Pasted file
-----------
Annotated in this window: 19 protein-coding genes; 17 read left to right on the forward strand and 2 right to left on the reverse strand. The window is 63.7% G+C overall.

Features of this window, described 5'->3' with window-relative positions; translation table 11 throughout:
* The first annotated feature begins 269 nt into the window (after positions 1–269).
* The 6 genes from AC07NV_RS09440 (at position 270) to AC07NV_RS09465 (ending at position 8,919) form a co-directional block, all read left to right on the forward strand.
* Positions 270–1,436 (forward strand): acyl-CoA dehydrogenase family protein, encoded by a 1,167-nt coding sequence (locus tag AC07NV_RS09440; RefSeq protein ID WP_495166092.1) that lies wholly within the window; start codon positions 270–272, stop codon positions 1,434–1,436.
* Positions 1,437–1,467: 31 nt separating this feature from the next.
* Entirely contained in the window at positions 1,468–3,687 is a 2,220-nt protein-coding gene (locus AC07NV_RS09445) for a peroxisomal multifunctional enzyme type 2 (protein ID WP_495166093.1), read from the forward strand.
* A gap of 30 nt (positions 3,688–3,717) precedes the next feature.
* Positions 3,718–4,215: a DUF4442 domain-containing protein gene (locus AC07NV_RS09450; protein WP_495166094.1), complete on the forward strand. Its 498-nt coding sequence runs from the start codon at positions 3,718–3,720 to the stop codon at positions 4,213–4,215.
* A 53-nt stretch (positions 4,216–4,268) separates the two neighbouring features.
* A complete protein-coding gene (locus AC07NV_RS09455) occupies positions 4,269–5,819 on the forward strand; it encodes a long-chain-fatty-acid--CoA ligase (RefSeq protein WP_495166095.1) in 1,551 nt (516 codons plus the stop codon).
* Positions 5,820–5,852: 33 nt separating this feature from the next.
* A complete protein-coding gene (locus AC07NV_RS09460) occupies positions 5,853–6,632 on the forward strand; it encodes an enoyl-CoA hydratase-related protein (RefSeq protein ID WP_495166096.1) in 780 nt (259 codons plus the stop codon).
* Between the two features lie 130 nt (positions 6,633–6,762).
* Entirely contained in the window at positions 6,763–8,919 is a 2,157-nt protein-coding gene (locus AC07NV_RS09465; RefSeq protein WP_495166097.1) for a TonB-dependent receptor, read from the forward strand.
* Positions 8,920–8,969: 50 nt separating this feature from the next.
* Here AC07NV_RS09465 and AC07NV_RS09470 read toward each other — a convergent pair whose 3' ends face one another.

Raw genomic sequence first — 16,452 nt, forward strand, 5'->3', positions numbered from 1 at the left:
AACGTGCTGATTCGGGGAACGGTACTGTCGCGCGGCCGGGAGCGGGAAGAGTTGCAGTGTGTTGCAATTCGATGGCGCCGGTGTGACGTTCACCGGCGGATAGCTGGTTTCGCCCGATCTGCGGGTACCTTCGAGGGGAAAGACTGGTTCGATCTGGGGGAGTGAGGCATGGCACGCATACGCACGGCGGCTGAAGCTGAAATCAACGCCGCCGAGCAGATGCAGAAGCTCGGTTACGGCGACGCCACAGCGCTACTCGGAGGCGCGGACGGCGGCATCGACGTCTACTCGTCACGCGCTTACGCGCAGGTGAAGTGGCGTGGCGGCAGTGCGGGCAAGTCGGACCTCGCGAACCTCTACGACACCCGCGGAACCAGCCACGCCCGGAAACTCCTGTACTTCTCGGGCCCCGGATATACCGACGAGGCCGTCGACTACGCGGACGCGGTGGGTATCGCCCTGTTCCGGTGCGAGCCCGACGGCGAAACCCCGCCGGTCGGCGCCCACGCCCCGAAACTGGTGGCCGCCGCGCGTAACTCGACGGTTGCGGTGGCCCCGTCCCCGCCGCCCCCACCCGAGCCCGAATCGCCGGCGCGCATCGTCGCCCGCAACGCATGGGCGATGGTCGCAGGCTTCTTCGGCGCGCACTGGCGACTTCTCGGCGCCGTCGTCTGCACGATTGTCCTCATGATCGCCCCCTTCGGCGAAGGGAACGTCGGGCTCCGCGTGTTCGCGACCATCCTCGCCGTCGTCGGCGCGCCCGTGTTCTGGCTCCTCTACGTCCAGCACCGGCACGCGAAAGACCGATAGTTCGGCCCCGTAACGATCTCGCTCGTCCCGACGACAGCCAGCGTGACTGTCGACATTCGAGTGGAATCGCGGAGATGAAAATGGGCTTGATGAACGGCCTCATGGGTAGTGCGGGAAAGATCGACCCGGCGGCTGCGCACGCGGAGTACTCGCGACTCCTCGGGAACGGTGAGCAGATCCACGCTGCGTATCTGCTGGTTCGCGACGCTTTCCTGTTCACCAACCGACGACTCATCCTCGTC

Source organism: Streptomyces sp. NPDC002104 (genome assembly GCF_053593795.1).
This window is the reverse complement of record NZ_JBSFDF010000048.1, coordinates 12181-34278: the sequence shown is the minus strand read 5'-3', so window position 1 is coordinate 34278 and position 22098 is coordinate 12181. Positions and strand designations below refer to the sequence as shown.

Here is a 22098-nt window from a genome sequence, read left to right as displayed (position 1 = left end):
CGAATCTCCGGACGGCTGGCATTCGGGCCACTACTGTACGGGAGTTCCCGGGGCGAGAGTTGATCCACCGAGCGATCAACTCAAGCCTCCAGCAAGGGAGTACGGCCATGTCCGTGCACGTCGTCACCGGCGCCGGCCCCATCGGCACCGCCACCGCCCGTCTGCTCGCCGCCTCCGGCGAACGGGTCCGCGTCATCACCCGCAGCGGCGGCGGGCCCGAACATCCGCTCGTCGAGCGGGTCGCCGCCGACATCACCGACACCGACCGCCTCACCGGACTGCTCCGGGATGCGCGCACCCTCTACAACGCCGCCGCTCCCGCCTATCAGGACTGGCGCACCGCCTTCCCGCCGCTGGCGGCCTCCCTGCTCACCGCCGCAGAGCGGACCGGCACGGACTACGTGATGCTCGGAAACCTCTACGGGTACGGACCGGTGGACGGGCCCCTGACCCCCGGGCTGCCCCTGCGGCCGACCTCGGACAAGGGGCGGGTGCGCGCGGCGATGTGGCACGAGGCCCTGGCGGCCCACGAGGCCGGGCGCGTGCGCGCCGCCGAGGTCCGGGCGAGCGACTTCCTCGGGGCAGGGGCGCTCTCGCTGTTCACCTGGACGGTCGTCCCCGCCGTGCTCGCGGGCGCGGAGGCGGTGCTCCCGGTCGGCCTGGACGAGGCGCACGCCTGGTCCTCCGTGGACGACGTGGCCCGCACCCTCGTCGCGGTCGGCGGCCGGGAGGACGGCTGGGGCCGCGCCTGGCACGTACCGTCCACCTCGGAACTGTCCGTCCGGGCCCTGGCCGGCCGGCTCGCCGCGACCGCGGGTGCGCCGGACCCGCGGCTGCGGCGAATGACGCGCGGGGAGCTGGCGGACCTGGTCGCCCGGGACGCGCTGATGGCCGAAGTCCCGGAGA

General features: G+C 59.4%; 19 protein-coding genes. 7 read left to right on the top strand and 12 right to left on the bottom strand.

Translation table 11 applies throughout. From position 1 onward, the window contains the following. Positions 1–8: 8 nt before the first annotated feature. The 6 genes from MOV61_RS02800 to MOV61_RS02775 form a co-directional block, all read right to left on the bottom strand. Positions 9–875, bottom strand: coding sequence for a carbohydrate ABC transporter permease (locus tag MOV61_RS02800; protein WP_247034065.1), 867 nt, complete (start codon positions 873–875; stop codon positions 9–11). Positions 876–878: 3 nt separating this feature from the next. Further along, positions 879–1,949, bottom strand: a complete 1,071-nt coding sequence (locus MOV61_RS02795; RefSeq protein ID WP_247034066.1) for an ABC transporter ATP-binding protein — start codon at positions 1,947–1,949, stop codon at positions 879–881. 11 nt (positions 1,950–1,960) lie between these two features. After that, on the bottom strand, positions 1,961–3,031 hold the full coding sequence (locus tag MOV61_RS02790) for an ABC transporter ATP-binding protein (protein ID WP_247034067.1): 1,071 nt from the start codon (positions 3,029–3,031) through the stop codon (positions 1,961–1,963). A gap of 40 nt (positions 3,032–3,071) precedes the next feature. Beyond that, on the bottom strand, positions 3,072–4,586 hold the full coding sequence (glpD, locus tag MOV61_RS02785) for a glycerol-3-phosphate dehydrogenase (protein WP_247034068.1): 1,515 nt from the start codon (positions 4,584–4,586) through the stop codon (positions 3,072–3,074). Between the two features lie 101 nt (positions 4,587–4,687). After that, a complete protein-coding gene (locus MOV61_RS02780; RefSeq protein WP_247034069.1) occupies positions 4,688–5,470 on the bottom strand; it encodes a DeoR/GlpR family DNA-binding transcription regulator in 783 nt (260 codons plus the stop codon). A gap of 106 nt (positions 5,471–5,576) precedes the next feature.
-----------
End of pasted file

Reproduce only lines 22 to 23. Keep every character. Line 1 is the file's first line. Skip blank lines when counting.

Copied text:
Here is a 22098-nt window from a genome sequence, read left to right as displayed (position 1 = left end):
CGAATCTCCGGACGGCTGGCATTCGGGCCACTACTGTACGGGAGTTCCCGGGGCGAGAGTTGATCCACCGAGCGATCAACTCAAGCCTCCAGCAAGGGAGTACGGCCATGTCCGTGCACGTCGTCACCGGCGCCGGCCCCATCGGCACCGCCACCGCCCGTCTGCTCGCCGCCTCCGGCGAACGGGTCCGCGTCATCACCCGCAGCGGCGGCGGGCCCGAACATCCGCTCGTCGAGCGGGTCGCCGCCGACATCACCGACACCGACCGCCTCACCGGACTGCTCCGGGATGCGCGCACCCTCTACAACGCCGCCGCTCCCGCCTATCAGGACTGGCGCACCGCCTTCCCGCCGCTGGCGGCCTCCCTGCTCACCGCCGCAGAGCGGACCGGCACGGACTACGTGATGCTCGGAAACCTCTACGGGTACGGACCGGTGGACGGGCCCCTGACCCCCGGGCTGCCCCTGCGGCCGACCTCGGACAAGGGGCGGGTGCGCGCGGCGATGTGGCACGAGGCCCTGGCGGCCCACGAGGCCGGGCGCGTGCGCGCCGCCGAGGTCCGGGCGAGCGACTTCCTCGGGGCAGGGGCGCTCTCGCTGTTCACCTGGACGGTCGTCCCCGCCGTGCTCGCGGGCGCGGAGGCGGTGCTCCCGGTCGGCCTGGACGAGGCGCACGCCTGGTCCTCCGTGGACGACGTGGCCCGCACCCTCGTCGCGGTCGGCGGCCGGGAGGACGGCTGGGGCCGCGCCTGGCACGTACCGTCCACCTCGGAACTGTCCGTCCGGGCCCTGGCCGGCCGGCTCGCCGCGACCGCGGGTGCGCCGGACCCGCGGCTGCGGCGAATGACGCGCGGGGAGCTGGCGGACCTGGTCGCCCGGGACGCGCTGATGGCCGAAGTCCCGGAGA